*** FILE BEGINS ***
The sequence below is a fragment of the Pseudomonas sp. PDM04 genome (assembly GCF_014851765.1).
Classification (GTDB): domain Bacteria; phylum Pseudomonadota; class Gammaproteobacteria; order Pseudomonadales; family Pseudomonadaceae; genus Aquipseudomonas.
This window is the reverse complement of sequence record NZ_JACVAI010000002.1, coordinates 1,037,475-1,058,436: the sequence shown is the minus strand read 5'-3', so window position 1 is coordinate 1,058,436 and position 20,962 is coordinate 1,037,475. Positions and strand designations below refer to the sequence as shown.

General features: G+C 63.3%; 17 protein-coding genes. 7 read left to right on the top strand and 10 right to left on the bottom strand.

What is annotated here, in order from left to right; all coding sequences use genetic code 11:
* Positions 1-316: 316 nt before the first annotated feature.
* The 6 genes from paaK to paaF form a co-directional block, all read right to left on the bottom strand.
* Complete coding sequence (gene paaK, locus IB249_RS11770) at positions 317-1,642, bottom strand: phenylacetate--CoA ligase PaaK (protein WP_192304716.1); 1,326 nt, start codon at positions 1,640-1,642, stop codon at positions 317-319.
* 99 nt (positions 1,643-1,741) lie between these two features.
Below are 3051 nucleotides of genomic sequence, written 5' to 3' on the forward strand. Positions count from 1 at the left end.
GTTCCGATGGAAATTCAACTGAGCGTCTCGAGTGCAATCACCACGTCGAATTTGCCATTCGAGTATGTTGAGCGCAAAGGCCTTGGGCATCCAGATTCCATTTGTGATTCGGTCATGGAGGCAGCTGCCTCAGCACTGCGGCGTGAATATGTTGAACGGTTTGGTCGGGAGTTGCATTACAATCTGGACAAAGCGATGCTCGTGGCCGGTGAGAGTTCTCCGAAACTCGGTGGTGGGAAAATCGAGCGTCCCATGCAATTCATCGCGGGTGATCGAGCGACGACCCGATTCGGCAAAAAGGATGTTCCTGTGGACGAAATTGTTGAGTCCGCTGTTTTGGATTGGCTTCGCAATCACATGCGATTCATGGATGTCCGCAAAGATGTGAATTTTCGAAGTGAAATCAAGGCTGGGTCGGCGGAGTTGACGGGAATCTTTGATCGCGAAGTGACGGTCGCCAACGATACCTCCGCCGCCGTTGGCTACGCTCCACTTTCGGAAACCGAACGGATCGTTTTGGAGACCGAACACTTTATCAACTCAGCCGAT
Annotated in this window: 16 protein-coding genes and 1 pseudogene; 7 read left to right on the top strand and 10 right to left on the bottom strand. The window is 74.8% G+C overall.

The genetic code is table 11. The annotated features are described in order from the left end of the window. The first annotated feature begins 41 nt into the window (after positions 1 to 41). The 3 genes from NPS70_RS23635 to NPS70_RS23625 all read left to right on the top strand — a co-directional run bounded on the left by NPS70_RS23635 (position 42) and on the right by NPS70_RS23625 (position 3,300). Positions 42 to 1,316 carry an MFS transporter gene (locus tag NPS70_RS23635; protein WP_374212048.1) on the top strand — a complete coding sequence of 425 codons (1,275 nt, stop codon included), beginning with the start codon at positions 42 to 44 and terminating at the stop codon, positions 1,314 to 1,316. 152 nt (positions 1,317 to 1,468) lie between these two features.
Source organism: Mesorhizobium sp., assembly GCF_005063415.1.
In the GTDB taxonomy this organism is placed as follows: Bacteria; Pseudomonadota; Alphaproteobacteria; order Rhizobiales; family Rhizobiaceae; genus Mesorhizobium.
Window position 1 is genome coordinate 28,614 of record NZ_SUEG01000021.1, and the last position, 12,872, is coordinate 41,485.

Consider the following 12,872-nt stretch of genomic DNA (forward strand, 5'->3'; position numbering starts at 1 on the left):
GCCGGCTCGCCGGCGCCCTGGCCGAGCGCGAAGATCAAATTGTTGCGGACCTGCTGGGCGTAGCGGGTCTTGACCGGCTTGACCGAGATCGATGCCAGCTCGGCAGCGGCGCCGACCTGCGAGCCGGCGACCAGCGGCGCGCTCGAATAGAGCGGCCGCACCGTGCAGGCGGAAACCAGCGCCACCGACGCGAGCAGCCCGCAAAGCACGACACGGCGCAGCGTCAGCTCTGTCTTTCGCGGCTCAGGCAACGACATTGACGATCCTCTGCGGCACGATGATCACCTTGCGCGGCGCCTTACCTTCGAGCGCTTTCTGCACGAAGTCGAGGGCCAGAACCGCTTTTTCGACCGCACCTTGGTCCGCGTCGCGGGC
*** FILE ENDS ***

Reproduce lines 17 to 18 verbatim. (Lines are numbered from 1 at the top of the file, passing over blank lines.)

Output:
Consider the following 12,872-nt stretch of genomic DNA (forward strand, 5'->3'; position numbering starts at 1 on the left):
GCCGGCTCGCCGGCGCCCTGGCCGAGCGCGAAGATCAAATTGTTGCGGACCTGCTGGGCGTAGCGGGTCTTGACCGGCTTGACCGAGATCGATGCCAGCTCGGCAGCGGCGCCGACCTGCGAGCCGGCGACCAGCGGCGCGCTCGAATAGAGCGGCCGCACCGTGCAGGCGGAAACCAGCGCCACCGACGCGAGCAGCCCGCAAAGCACGACACGGCGCAGCGTCAGCTCTGTCTTTCGCGGCTCAGGCAACGACATTGACGATCCTCTGCGGCACGATGATCACCTTGCGCGGCGCCTTACCTTCGAGCGCTTTCTGCACGAAGTCGAGGGCCAGAACCGCTTTTTCGACCGCACCTTGGTCCGCGTCGCGGGC